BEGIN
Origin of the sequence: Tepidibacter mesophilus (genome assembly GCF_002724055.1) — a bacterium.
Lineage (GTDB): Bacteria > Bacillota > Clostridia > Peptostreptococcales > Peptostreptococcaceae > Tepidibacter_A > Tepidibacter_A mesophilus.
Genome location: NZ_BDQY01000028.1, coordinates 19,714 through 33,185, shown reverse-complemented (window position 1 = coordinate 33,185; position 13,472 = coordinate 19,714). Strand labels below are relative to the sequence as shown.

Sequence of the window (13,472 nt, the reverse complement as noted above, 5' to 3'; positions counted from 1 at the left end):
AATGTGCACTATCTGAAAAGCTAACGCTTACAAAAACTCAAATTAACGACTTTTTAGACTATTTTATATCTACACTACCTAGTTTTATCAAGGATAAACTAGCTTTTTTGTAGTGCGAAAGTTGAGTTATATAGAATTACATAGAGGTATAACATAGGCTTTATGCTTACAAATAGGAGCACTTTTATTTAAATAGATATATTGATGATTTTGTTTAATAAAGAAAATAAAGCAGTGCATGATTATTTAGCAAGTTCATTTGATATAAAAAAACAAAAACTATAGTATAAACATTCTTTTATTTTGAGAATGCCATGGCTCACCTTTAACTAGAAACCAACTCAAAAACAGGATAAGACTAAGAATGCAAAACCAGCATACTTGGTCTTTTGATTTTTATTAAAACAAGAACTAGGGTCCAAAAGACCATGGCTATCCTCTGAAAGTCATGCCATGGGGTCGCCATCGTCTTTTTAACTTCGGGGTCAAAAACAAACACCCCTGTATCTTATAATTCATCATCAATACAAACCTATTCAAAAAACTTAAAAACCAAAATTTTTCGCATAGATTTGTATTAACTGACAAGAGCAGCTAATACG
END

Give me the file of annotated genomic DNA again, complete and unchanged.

Origin of the sequence: Tepidibacter mesophilus (genome assembly GCF_002724055.1) — a bacterium.
Lineage (GTDB): Bacteria > Bacillota > Clostridia > Peptostreptococcales > Peptostreptococcaceae > Tepidibacter_A > Tepidibacter_A mesophilus.
Genome location: NZ_BDQY01000028.1, coordinates 19,714 through 33,185, shown reverse-complemented (window position 1 = coordinate 33,185; position 13,472 = coordinate 19,714). Strand labels below are relative to the sequence as shown.

Sequence of the window (13,472 nt, the reverse complement as noted above, 5' to 3'; positions counted from 1 at the left end):
AATGTGCACTATCTGAAAAGCTAACGCTTACAAAAACTCAAATTAACGACTTTTTAGACTATTTTATATCTACACTACCTAGTTTTATCAAGGATAAACTAGCTTTTTTGTAGTGCGAAAGTTGAGTTATATAGAATTACATAGAGGTATAACATAGGCTTTATGCTTACAAATAGGAGCACTTTTATTTAAATAGATATATTGATGATTTTGTTTAATAAAGAAAATAAAGCAGTGCATGATTATTTAGCAAGTTCATTTGATATAAAAAAACAAAAACTATAGTATAAACATTCTTTTATTTTGAGAATGCCATGGCTCACCTTTAACTAGAAACCAACTCAAAAACAGGATAAGACTAAGAATGCAAAACCAGCATACTTGGTCTTTTGATTTTTATTAAAACAAGAACTAGGGTCCAAAAGACCATGGCTATCCTCTGAAAGTCATGCCATGGGGTCGCCATCGTCTTTTTAACTTCGGGGTCAAAAACAAACACCCCTGTATCTTATAATTCATCATCAATACAAACCTATTCAAAAAACTTAAAAACCAAAATTTTTCGCATAGATTTGTATTAACTGACAAGAGCAGCTAATACG